While oranges have been given a bad rap in the press lately because of their sugar content, new research is showing that the fresh fruit – not the store bought juice – may deliver a wealth of benefits. A Range of Benefits Loaded with over 60 flavonoids, pectin, and vitamin C, oranges are emerging as
Eating a diet of hunted animals and gathered veggies as the cavemen did may not be as heart healthy as is being touted by the Paleo Diet gurus. New research has found that people who got heart disease had higher levels of a seemingly healthy nutrient in the body called carnitine. Carnitine itself may have
In February 2013, The New England Journal of Medicine reported on a study that compared three versions of the already heart-healthy Mediterranean diet. All three of the diets followed basic “Med Rules,” which include a diet rich in beans, whole grains, vegetables, fruits, nuts, unsaturated fats (mostly from oils), and alcohol in moderation with meals.
Recent data from the National Institutes of Health suggests that 35% of Americans over 20 years old have pre-diabetic blood sugar levels, and that 50% of folks over 65 have pre-diabetes. (1) Blood sugar issues are considered to be the number one cause of the number one killer in America – heart disease. Research has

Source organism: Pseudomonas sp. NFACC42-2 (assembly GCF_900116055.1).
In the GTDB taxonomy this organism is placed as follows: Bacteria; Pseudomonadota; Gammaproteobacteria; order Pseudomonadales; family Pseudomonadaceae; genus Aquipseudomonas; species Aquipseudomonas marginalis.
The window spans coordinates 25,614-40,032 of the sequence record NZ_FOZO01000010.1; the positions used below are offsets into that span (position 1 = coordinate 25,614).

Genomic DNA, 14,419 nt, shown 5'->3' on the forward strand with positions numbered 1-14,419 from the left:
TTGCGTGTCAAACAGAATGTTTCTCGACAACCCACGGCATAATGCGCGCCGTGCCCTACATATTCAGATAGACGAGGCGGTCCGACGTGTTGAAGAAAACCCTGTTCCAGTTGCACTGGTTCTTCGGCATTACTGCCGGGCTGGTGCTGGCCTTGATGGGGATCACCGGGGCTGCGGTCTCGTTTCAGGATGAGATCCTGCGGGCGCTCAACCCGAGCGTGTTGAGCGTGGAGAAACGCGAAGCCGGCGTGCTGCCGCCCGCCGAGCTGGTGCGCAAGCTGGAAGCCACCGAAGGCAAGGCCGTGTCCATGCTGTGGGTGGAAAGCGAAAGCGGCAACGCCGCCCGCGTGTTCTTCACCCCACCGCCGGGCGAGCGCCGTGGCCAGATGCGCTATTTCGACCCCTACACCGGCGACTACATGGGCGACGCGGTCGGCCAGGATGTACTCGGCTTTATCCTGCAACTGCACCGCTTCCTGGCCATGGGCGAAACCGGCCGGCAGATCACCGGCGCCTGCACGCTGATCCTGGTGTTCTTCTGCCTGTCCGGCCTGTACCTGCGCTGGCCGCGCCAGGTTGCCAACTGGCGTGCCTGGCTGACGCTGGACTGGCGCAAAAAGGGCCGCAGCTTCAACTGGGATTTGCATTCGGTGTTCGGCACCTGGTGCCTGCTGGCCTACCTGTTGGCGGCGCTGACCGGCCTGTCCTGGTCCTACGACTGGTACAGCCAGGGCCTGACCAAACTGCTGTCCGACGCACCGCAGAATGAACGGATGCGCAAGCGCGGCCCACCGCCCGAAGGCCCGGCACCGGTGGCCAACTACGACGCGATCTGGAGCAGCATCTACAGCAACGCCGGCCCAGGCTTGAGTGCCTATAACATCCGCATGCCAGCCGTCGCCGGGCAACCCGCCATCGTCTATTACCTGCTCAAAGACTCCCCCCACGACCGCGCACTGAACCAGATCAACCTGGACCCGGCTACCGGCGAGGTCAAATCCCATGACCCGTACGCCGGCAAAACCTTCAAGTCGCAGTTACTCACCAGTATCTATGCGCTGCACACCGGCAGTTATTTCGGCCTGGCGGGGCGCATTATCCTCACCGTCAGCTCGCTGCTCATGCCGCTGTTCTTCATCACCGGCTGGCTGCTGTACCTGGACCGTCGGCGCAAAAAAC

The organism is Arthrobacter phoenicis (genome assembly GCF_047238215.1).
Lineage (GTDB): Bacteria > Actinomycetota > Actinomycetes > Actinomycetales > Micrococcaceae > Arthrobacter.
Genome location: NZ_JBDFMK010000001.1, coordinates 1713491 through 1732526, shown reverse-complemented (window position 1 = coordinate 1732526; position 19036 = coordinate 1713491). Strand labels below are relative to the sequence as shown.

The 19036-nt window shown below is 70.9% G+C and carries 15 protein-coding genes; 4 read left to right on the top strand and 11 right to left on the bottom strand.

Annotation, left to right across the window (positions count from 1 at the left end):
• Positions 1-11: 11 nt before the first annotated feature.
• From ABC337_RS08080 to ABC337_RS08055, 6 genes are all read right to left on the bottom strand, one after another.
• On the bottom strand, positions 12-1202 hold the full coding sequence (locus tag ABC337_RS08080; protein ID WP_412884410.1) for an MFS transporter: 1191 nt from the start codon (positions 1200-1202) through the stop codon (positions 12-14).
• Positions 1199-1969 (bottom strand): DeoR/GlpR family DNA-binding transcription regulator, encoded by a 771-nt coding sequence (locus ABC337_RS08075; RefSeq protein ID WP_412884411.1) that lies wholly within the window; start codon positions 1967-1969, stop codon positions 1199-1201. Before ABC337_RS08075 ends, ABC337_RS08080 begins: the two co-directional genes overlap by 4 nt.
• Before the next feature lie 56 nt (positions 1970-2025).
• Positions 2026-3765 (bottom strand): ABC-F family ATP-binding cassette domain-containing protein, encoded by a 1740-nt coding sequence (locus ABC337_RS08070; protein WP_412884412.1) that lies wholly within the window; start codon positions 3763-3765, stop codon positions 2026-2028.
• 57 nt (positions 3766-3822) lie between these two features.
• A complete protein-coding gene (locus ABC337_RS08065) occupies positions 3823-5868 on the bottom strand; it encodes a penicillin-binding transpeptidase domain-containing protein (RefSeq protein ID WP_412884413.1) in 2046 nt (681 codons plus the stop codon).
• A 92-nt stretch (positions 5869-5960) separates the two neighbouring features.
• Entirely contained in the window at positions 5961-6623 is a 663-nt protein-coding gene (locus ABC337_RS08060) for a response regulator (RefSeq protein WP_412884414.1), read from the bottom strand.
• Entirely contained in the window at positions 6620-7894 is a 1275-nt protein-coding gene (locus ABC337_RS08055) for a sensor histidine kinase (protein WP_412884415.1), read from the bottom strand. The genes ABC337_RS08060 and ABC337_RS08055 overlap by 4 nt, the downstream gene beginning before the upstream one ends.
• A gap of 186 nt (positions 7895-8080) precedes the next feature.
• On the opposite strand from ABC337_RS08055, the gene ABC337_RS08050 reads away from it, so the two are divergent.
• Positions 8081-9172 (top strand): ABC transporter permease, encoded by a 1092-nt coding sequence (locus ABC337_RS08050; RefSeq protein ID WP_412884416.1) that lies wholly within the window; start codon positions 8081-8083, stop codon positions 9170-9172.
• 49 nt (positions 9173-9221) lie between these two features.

In India, this herb has commanded well-deserved respect from the research community. The bark from the Arjuna tree has been used for thousands of years in Ayurveda to support numerous health concerns including, prominently, cardiovascular health. Today, research is backing up these ancient claims and cardiologists are beginning to incorporate Arjuna into their cardio-care protocols.
While Americans are drinking big glasses of iced beverages with meals, Asian cultures – which have significantly less cardiovascular disease than Americans – drink green tea. Green tea has been a standard mealtime beverage for thousands of years and has gained much attention in the research community for its health benefits, particularly for the heart.
A 2010 study in the Journal of Nutrition measured the effects of blueberries on a variety of cardiovascular risk factors. Four men and 44 women were split into two groups. One group drank 50 grams of a frozen blueberry drink and the other group drank an equivalent amount of water for eight weeks. At the
In a recent study at the Mayo Clinic, researchers found that gaining as little as 9 pounds of extra body weight may increase the risk of arterial damage. This was true even for young and otherwise healthy individuals. Forty three volunteers were followed. They were split into two groups. One group was ask to gain
I report on the benefits of chocolate with some reservation. While there is little dispute that the cacao in chocolate has extraordinary benefits, the sugar content may undermine these benefits! That said, in one study involving almost 45,000 people, those who ingested one serving of chocolate a week were 22% less likely to have a
In a study presented at the First International Congress on Abdominal Obesity (1), men who drank more than two cups of tea each day had less abdominal fat than men who either drank coffee, or no tea nor coffee. In the 2003-2004 US National Health and Nutrition Survey, almost 4,000 tea or coffee drinkers were